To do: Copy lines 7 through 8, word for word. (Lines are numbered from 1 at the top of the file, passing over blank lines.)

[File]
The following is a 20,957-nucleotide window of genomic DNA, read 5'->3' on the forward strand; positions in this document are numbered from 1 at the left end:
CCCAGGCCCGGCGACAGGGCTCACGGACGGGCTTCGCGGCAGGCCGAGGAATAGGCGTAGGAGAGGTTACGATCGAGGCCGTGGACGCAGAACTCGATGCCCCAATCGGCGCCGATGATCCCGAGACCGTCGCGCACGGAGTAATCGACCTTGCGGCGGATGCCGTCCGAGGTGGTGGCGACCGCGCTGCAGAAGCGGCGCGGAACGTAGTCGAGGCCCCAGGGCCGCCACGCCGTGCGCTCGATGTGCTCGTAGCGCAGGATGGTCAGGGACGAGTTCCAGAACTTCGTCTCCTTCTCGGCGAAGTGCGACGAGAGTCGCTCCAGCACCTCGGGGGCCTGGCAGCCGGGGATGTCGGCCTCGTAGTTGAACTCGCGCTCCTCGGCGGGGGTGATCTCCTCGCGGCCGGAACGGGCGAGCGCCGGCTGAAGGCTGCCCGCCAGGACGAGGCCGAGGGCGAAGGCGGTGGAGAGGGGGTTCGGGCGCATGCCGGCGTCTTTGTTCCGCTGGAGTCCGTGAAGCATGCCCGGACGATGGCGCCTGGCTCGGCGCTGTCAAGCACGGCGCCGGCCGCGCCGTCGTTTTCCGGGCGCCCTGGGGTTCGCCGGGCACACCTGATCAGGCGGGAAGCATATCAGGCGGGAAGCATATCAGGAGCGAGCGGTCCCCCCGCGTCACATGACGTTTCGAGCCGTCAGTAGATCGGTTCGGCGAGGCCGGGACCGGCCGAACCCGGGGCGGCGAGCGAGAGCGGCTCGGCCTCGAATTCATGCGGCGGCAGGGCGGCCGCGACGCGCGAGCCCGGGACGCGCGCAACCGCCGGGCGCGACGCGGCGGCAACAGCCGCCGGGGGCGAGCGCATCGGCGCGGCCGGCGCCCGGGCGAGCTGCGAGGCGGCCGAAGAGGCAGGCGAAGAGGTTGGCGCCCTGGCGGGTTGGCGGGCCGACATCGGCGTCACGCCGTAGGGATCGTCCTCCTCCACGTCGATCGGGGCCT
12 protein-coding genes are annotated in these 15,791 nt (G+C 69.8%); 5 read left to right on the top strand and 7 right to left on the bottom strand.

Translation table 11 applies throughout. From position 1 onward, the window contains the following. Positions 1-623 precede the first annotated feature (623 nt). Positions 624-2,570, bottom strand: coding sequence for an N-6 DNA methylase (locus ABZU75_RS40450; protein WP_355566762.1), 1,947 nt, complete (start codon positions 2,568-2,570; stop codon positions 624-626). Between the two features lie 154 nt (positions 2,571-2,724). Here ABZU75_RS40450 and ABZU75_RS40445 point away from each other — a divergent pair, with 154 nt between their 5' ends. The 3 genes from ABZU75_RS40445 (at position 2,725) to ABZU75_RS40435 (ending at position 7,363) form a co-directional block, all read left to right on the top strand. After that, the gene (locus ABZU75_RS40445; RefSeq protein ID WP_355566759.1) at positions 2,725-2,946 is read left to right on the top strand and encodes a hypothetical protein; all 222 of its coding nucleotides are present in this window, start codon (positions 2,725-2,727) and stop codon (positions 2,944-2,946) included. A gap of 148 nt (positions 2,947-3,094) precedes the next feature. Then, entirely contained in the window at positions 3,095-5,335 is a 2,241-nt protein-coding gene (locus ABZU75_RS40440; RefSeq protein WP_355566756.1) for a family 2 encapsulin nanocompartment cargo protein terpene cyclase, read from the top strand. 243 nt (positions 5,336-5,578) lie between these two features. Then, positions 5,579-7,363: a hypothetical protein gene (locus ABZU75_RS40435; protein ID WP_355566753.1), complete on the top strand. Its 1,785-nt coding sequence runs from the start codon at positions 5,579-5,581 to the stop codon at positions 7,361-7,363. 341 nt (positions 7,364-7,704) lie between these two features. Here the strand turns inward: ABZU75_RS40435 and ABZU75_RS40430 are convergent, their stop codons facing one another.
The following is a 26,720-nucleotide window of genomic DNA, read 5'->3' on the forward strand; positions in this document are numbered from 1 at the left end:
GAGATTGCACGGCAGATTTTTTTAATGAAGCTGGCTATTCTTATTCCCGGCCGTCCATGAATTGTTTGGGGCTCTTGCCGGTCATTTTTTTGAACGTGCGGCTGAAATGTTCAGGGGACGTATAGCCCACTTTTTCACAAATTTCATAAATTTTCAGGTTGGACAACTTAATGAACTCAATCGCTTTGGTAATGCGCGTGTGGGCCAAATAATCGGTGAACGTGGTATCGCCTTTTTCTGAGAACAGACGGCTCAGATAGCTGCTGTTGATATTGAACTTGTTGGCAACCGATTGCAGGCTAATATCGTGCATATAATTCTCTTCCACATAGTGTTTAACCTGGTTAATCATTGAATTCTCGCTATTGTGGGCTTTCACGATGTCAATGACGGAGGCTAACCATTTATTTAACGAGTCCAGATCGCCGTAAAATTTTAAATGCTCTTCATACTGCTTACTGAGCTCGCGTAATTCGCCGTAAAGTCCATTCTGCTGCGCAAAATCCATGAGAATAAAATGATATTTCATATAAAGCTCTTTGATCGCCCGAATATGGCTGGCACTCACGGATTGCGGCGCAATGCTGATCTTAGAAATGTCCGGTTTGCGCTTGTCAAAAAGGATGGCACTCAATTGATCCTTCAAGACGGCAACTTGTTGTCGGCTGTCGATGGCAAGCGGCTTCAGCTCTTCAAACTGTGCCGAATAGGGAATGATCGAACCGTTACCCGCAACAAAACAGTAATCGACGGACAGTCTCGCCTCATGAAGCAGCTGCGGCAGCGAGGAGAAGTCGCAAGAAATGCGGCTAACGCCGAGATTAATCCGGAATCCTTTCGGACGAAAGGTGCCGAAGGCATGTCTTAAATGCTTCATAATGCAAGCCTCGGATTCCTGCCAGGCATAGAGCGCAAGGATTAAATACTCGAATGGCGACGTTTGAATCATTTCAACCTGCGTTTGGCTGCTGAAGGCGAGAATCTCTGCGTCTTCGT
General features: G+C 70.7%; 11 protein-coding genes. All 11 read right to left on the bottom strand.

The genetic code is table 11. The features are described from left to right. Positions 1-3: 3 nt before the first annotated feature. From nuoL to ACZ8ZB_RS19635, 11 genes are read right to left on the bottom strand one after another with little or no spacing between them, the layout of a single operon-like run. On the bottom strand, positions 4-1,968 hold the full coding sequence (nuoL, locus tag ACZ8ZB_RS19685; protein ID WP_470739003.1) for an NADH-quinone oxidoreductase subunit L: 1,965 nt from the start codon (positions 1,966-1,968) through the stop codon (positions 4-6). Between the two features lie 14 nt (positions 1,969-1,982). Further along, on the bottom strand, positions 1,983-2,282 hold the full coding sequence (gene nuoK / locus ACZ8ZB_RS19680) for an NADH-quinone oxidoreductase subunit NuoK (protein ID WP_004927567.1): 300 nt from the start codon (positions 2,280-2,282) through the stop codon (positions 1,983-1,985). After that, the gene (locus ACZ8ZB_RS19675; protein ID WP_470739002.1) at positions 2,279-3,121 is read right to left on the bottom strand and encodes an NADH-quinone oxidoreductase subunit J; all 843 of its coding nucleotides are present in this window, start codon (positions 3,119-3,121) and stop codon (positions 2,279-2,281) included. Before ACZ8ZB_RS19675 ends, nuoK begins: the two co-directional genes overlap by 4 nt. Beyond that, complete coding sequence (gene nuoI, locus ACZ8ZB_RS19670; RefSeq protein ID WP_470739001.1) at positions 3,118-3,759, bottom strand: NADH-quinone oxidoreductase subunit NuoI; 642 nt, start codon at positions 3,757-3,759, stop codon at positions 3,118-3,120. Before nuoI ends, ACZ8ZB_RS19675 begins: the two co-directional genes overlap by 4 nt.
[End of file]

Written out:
General features: G+C 70.7%; 11 protein-coding genes. All 11 read right to left on the bottom strand.

The genetic code is table 11. The features are described from left to right. Positions 1-3: 3 nt before the first annotated feature. From nuoL to ACZ8ZB_RS19635, 11 genes are read right to left on the bottom strand one after another with little or no spacing between them, the layout of a single operon-like run. On the bottom strand, positions 4-1,968 hold the full coding sequence (nuoL, locus tag ACZ8ZB_RS19685; protein ID WP_470739003.1) for an NADH-quinone oxidoreductase subunit L: 1,965 nt from the start codon (positions 1,966-1,968) through the stop codon (positions 4-6). Between the two features lie 14 nt (positions 1,969-1,982). Further along, on the bottom strand, positions 1,983-2,282 hold the full coding sequence (gene nuoK / locus ACZ8ZB_RS19680) for an NADH-quinone oxidoreductase subunit NuoK (protein ID WP_004927567.1): 300 nt from the start codon (positions 2,280-2,282) through the stop codon (positions 1,983-1,985). After that, the gene (locus ACZ8ZB_RS19675; protein ID WP_470739002.1) at positions 2,279-3,121 is read right to left on the bottom strand and encodes an NADH-quinone oxidoreductase subunit J; all 843 of its coding nucleotides are present in this window, start codon (positions 3,119-3,121) and stop codon (positions 2,279-2,281) included. Before ACZ8ZB_RS19675 ends, nuoK begins: the two co-directional genes overlap by 4 nt. Beyond that, complete coding sequence (gene nuoI, locus ACZ8ZB_RS19670; RefSeq protein ID WP_470739001.1) at positions 3,118-3,759, bottom strand: NADH-quinone oxidoreductase subunit NuoI; 642 nt, start codon at positions 3,757-3,759, stop codon at positions 3,118-3,120. Before nuoI ends, ACZ8ZB_RS19675 begins: the two co-directional genes overlap by 4 nt.